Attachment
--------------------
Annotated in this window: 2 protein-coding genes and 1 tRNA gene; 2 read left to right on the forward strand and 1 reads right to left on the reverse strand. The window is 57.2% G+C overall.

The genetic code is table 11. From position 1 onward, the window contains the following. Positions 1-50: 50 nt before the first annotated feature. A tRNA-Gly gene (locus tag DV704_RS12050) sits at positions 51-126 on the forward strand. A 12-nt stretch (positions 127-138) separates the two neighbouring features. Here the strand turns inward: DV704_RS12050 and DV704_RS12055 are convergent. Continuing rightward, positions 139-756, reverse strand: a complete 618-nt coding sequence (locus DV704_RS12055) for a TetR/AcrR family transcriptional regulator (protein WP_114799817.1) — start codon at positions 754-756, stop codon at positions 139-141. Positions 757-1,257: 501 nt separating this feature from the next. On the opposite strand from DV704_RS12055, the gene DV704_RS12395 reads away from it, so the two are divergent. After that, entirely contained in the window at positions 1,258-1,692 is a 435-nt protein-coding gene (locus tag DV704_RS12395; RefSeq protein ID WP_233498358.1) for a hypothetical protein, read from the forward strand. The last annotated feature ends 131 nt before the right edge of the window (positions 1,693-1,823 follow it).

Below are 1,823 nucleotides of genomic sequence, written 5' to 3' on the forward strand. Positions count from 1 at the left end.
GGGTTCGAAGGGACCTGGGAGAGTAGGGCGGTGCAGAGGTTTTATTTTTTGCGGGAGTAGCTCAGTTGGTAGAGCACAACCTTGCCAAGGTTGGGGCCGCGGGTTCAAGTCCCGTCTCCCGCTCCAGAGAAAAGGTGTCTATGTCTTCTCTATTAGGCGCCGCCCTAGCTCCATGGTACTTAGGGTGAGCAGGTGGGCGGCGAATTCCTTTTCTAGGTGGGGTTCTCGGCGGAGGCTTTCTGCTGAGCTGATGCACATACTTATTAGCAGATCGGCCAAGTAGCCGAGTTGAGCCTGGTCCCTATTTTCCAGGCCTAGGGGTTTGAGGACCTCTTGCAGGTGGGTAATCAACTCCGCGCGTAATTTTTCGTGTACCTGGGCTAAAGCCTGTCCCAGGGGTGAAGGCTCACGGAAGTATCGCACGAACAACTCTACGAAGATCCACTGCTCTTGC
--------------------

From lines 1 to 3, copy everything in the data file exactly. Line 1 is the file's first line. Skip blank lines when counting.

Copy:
Annotated in this window: 2 protein-coding genes and 1 tRNA gene; 2 read left to right on the forward strand and 1 reads right to left on the reverse strand. The window is 57.2% G+C overall.

The genetic code is table 11. From position 1 onward, the window contains the following. Positions 1-50: 50 nt before the first annotated feature. A tRNA-Gly gene (locus tag DV704_RS12050) sits at positions 51-126 on the forward strand. A 12-nt stretch (positions 127-138) separates the two neighbouring features. Here the strand turns inward: DV704_RS12050 and DV704_RS12055 are convergent. Continuing rightward, positions 139-756, reverse strand: a complete 618-nt coding sequence (locus DV704_RS12055) for a TetR/AcrR family transcriptional regulator (protein WP_114799817.1) — start codon at positions 754-756, stop codon at positions 139-141. Positions 757-1,257: 501 nt separating this feature from the next. On the opposite strand from DV704_RS12055, the gene DV704_RS12395 reads away from it, so the two are divergent. After that, entirely contained in the window at positions 1,258-1,692 is a 435-nt protein-coding gene (locus tag DV704_RS12395; RefSeq protein ID WP_233498358.1) for a hypothetical protein, read from the forward strand. The last annotated feature ends 131 nt before the right edge of the window (positions 1,693-1,823 follow it).

Below are 1,823 nucleotides of genomic sequence, written 5' to 3' on the forward strand. Positions count from 1 at the left end.